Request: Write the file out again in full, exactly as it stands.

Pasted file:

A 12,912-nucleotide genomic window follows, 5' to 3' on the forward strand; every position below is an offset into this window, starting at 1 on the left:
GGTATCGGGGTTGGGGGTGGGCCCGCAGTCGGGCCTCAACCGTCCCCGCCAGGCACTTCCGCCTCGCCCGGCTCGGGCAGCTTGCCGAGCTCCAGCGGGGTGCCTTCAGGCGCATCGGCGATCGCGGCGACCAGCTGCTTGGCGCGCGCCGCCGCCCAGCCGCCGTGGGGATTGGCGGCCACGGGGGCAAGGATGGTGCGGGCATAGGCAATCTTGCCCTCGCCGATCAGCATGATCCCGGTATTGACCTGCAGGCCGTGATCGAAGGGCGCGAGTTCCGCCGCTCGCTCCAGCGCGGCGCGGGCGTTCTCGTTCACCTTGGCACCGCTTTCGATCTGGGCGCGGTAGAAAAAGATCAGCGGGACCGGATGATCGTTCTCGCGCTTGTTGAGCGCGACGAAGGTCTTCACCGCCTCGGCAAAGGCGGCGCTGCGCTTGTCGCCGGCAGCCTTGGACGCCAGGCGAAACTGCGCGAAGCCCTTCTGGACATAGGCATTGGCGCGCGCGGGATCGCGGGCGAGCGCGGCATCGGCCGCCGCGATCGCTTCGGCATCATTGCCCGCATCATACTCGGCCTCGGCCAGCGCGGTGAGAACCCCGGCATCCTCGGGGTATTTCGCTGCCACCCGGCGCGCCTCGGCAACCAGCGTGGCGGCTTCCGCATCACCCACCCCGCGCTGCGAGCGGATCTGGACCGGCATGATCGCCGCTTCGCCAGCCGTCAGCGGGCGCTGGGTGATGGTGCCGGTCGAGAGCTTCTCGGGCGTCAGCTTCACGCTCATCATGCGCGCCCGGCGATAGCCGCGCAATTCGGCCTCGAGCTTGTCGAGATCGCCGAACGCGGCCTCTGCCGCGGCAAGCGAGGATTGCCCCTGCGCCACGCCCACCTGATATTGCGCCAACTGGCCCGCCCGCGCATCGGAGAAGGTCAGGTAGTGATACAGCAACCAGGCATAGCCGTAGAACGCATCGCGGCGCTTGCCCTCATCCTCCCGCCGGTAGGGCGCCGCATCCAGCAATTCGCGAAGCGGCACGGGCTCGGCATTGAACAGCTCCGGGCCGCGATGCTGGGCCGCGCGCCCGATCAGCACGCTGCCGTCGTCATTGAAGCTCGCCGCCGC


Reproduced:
A 12,912-nucleotide genomic window follows, 5' to 3' on the forward strand; every position below is an offset into this window, starting at 1 on the left:
GGTATCGGGGTTGGGGGTGGGCCCGCAGTCGGGCCTCAACCGTCCCCGCCAGGCACTTCCGCCTCGCCCGGCTCGGGCAGCTTGCCGAGCTCCAGCGGGGTGCCTTCAGGCGCATCGGCGATCGCGGCGACCAGCTGCTTGGCGCGCGCCGCCGCCCAGCCGCCGTGGGGATTGGCGGCCACGGGGGCAAGGATGGTGCGGGCATAGGCAATCTTGCCCTCGCCGATCAGCATGATCCCGGTATTGACCTGCAGGCCGTGATCGAAGGGCGCGAGTTCCGCCGCTCGCTCCAGCGCGGCGCGGGCGTTCTCGTTCACCTTGGCACCGCTTTCGATCTGGGCGCGGTAGAAAAAGATCAGCGGGACCGGATGATCGTTCTCGCGCTTGTTGAGCGCGACGAAGGTCTTCACCGCCTCGGCAAAGGCGGCGCTGCGCTTGTCGCCGGCAGCCTTGGACGCCAGGCGAAACTGCGCGAAGCCCTTCTGGACATAGGCATTGGCGCGCGCGGGATCGCGGGCGAGCGCGGCATCGGCCGCCGCGATCGCTTCGGCATCATTGCCCGCATCATACTCGGCCTCGGCCAGCGCGGTGAGAACCCCGGCATCCTCGGGGTATTTCGCTGCCACCCGGCGCGCCTCGGCAACCAGCGTGGCGGCTTCCGCATCACCCACCCCGCGCTGCGAGCGGATCTGGACCGGCATGATCGCCGCTTCGCCAGCCGTCAGCGGGCGCTGGGTGATGGTGCCGGTCGAGAGCTTCTCGGGCGTCAGCTTCACGCTCATCATGCGCGCCCGGCGATAGCCGCGCAATTCGGCCTCGAGCTTGTCGAGATCGCCGAACGCGGCCTCTGCCGCGGCAAGCGAGGATTGCCCCTGCGCCACGCCCACCTGATATTGCGCCAACTGGCCCGCCCGCGCATCGGAGAAGGTCAGGTAGTGATACAGCAACCAGGCATAGCCGTAGAACGCATCGCGGCGCTTGCCCTCATCCTCCCGCCGGTAGGGCGCCGCATCCAGCAATTCGCGAAGCGGCACGGGCTCGGCATTGAACAGCTCCGGGCCGCGATGCTGGGCCGCGCGCCCGATCAGCACGCTGCCGTCGTCATTGAAGCTCGCCGCCGC